Kenneth Eugene Smith is set to be executed by nitrogen hypoxia on Thursday or Friday, officials said. He is due to die by a method in which the inmate is forced to breathe pure nitrogen while being deprived of oxygen.
On Wednesday, the Supreme Court denied Smith's last-minute request for it to block his upcoming execution by nitrogen gas. Later in the day, the 11th U.S. Circuit Court of Appeals determined the state can go through with his scheduled execution.
In a 11th Circuit Court of Appeals hearing, Smith's attorney Robert Grass said, "Mr. Smith's executions by nitrogen hypoxia would constitute cruel and unusual punishment."
If the execution is carried out, Smith will be the first person in U.S. history to be put to death in this manner.
In court documents, Smith's attorney says there is a "substantial risk of a persistent vegetative state, stroke or suffocation."
The state of Alabama disagrees. In that same 11th Circuit Court of Appeals hearing, Alabama Solicitor General, Edmund G. Lacour Jr. said, "Alabama's adopted the most painless and humane method of execution known to man."
The state says the method has been used in dozens of suicides and Kenneth Smith has even requested its use in the past as an alternative to lethal injection.
Alabama is one of three states, along with Oklahoma and Mississippi, that has authorized the use of nitrogen gas to execute prisoners.
Five states — Idaho, Mississippi, Utah, Oklahoma and South Carolina — have re-introduced firing squads as an authorized method of execution.
Smith is one of two men convicted in the 1988 murder of Elizabeth Sennett, who was found stabbed to death in her home.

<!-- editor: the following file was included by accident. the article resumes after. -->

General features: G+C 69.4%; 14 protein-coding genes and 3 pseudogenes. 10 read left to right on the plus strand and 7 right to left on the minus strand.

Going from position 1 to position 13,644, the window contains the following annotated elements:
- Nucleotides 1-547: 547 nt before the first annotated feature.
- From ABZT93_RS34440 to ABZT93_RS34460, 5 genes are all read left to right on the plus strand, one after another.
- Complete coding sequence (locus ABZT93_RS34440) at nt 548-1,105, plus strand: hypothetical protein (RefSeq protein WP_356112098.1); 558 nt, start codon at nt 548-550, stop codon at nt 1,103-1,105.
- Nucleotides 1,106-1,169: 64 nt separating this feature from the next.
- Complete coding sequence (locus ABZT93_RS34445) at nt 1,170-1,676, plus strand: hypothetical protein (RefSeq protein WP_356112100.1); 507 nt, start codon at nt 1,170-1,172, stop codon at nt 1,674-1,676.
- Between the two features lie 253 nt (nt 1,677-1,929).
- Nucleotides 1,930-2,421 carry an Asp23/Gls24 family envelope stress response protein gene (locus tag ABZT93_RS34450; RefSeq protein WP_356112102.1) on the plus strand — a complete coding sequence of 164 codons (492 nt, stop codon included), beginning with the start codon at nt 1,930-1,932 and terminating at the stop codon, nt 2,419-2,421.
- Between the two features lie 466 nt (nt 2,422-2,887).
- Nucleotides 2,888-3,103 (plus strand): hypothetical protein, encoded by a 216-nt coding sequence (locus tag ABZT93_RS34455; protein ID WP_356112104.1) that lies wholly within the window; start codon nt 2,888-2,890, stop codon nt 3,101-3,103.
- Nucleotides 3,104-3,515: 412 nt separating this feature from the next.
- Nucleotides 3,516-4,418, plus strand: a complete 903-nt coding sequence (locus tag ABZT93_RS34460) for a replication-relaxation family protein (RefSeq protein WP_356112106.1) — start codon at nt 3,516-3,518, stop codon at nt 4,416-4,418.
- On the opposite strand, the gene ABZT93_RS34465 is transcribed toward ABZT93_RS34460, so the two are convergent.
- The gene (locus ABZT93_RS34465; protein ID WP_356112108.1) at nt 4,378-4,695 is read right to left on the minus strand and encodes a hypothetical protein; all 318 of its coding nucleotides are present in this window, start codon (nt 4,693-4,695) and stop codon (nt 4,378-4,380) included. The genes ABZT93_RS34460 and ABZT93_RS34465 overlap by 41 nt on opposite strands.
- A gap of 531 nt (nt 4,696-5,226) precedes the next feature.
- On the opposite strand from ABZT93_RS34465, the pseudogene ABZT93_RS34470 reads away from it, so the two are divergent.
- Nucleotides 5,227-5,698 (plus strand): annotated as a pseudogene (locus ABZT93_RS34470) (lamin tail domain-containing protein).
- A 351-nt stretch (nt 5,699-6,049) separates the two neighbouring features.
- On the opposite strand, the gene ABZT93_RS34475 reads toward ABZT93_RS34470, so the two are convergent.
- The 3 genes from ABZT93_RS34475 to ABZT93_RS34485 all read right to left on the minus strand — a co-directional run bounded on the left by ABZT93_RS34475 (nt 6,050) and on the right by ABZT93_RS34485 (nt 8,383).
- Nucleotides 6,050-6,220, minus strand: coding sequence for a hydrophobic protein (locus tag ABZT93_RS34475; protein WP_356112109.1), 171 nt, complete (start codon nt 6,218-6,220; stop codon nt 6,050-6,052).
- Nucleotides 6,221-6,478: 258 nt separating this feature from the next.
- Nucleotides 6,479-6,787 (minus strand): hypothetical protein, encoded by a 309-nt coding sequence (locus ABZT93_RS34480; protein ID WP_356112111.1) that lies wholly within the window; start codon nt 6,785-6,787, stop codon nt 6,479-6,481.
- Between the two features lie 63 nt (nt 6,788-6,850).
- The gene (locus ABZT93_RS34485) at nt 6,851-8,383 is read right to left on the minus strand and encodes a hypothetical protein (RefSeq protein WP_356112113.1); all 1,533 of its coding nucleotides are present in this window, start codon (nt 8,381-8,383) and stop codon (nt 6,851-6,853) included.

Prosecutors said Smith and another man were paid $1,000 to kill the preacher's wife on behalf of her husband, who was deeply in debt and wanted to collect on the insurance. The preacher killed himself when investigators introduced him as a suspect, and the other convicted murder-for-hire killer was executed in 2010.
Smith's first execution attempt took place in 2022, but it was called off before the lethal injection drugs were administered after authorities were unable to connect the two required intravenous lines to his veins. His lawyers said he was strapped to a gurney for nearly four hours during that attempt, and they argued his survival then meant the state's second execution was a violation of the constitutional cruel and unusual punishment ban.
In the two years since, drug makers have refused to provide drugs to conduct legal injections to states, forcing states to find other methods of execution.
Additional reporting by The Associated Press.
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